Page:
Many of the websites online say that Japan has the highest per hectacre crop yield due to their terrace farming. Most of their land is farmed on terraces. I’d say that at least 85% of their land is farmed using terrace farming, with the more successful farmers utilizing these terraces because they use less water.
The farm system in Japan has been undergoing rapid changes in the past decade as their farming class ages and begins to abandon farmlands, specifically rice terraces, which are notoriously difficult to maintain. From 1995 to 2005, a reported 386,000 hectacres were abandoned, with the highest percentage of land abandoned coming from the region where rice terraces are highest concentrated (Chungoku).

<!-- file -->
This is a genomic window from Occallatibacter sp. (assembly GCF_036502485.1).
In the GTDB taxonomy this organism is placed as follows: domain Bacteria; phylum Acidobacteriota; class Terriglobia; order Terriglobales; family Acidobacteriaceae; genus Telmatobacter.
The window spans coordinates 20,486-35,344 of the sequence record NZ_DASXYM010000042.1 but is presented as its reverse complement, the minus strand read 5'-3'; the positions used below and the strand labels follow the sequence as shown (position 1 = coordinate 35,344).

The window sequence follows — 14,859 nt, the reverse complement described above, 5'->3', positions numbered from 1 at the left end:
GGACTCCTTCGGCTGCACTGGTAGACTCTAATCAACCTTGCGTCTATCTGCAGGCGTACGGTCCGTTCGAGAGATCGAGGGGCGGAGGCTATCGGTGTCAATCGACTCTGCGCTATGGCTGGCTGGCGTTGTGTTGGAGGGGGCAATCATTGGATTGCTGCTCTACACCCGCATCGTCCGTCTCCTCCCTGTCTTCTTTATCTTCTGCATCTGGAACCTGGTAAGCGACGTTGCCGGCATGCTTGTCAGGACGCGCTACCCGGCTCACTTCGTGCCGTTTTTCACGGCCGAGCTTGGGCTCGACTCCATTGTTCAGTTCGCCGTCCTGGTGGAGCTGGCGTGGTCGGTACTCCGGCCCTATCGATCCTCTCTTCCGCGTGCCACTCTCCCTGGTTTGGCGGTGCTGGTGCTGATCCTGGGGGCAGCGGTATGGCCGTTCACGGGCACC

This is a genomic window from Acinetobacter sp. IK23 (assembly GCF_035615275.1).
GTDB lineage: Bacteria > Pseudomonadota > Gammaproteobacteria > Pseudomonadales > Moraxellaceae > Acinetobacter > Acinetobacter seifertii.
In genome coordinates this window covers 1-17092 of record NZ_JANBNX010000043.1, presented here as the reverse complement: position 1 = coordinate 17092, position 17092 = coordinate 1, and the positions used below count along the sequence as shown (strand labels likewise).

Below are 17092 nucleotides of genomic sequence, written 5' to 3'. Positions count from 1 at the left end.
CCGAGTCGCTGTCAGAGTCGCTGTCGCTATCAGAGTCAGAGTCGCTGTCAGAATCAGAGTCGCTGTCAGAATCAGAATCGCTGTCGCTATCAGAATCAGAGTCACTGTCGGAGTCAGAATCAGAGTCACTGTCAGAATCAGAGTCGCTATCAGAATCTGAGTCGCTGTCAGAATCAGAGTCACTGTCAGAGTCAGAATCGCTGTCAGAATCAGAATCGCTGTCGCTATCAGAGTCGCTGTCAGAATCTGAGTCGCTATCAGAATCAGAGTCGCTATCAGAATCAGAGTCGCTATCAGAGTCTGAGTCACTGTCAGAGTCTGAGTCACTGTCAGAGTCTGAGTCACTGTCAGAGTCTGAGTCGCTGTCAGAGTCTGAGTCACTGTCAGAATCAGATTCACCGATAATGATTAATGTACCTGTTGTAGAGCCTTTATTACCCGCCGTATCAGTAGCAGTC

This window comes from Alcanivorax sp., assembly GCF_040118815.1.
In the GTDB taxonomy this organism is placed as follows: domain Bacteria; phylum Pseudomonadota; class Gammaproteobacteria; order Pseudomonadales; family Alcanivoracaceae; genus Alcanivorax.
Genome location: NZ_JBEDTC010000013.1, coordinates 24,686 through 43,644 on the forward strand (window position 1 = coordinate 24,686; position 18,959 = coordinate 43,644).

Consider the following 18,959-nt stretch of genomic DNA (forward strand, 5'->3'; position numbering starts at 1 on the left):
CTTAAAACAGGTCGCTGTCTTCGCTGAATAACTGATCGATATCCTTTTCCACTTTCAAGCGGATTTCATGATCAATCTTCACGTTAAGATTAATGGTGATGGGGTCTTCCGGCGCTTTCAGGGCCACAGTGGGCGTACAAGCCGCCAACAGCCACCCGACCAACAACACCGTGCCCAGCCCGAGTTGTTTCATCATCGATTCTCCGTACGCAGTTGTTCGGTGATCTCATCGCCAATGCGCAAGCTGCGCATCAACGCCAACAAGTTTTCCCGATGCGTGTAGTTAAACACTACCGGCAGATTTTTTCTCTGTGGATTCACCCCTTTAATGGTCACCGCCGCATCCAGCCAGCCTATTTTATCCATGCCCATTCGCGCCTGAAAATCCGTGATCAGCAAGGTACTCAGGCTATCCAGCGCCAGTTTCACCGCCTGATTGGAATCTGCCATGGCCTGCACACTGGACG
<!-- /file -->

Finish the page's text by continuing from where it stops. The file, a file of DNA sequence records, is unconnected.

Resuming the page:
The efforts of traditionalist farmers such as Iio Jozu and of the National Rice Terrace Liaison Council are helping to ensure that rice terraces, world renowned as an extremely eco-friendly system, do not die out in Japan. The tanada owner system, whereby non-farmers rent and work on rice terraces as a sort of urban tourism, is the most visible product of the NRTLC’s efforts.
The constant change and independent nature of most Japanese farming makes precise statistics on the subject practically impossible; however, there has been a reported steep downward trend in rice terrace farming, followed by a backlash of organized efforts to restimulate this effective, eco-friendly style of large-scale agriculture.
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